It's been dubbed the best father-daughter dance ever: a medley spanning musical genres choregraphed by Ashley and her dad and performed on her big day. A month after their August 8 wedding, she posted the video on YouTube and things haven't been the same since.
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- Piper Weiss, Shine Staff | Love + Sex – Fri, Nov 4, 2011 10:39 PM EDT
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"Wanderlust" is one of those fish-out-of-water premises where a snappy New York couple ends up in a laid-back environment, which only heightens their anxiety. Usually that place is Alaska. But in the case of "Wanderlust", it's a hippy commune.
What separates this trailer from say "Did You Hear About the Morgans" is Paul Rudd, a bunch of funny people from "The State" (including director David Wain) and the chance to ogle at Justin and Jennifer in moving picture form.
Justin is part of the commune where Jen and Paul (the snappy city couple) move to. Based on teaser photos involving the real life couple in a sexy goat milking scene, the bearded J will be seducing the non-bearded J into some
- Piper Weiss, Shine Staff | Shine Food – Fri, Nov 4, 2011 10:01 PM EDT
The ice cream of the future could become the ice cream of the past. Dippin' dots is filing for bankruptcy protection which might mean the end of eating tiny little moth-balls while walking around a mall.Read More »from R.I.P. Dippin' Dots? Little ice cream pellets of the future may not have one.
There's a chance the company can reorganize and pull itself up from it's bootstraps for the sake of dot-heads everywhere.
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I'm taking that to mean Dippin' Dots wants to live! Right now we're holding a vigil and placing a sample spoonful in a time capsule.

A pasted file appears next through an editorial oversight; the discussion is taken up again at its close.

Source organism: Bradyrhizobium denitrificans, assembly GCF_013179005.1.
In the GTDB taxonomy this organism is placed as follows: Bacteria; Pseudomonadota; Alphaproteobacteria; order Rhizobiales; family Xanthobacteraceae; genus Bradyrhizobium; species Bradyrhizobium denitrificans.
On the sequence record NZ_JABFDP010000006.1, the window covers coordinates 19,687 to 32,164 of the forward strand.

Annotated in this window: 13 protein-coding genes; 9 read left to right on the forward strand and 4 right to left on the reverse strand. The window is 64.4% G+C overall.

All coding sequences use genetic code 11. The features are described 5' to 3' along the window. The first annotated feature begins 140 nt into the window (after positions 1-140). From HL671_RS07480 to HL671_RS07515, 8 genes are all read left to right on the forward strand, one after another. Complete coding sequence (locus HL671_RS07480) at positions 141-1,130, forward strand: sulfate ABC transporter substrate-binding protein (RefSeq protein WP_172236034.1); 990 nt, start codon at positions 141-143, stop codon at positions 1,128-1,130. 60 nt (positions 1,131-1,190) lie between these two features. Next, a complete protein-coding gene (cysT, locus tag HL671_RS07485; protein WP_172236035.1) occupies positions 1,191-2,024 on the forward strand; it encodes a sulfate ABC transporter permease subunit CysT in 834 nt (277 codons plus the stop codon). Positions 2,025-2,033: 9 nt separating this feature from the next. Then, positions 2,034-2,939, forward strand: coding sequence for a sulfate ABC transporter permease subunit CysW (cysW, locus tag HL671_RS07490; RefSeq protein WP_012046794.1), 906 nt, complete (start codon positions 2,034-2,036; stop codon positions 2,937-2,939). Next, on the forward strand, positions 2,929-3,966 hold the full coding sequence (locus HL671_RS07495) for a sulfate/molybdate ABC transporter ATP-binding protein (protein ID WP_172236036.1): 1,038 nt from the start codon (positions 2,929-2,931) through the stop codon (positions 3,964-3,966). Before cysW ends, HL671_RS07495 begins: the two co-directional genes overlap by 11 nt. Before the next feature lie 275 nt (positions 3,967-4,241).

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- Piper Weiss, Shine Staff | Fashion – Fri, Nov 4, 2011 9:08 PM EDT
Queen of Bhutan Jetsun Pema on her wedding day. (Getty Images)Kate Middleton is a style icon because she makes glossy magazine top ten lists, she whips little known designers into household names just by wearing their dress to dinner, and turns totally outdated trends into worldwide crazes (pantyhose, anyone?). But Jetsun Pema, the newly crowned Queen of Bhutan, is earning the title for very different reasons.
The poised, raven-haired 21-year-old is the fashion pinpoint of culture changing more rapidly than any other on the planet. The Buddhist kingdom of 700,000 has been one of the last to adapt to global technological trends, in an effort to preserve its ancient culture. Only a certain number of tourists are allowed in the country at a time, and television was just introduced 12 years ago. But these days Bhutan has a version of "American Idol", a generation of teenagers on Facebook, and now its very own fashion superstar.
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- Piper Weiss, Shine Staff | Parenting – Fri, Nov 4, 2011 1:21 PM EDT
Kids raised on iPads may be better equipped for the working world than many adults by the time they reach their double digits, but some parents worry those basic face-to-face interactions aren't coming as naturally.
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Parents are paying up to $540 to have specialized experts teach kids those lessons that used to be in the parents or schools' domain, before the advent of apps.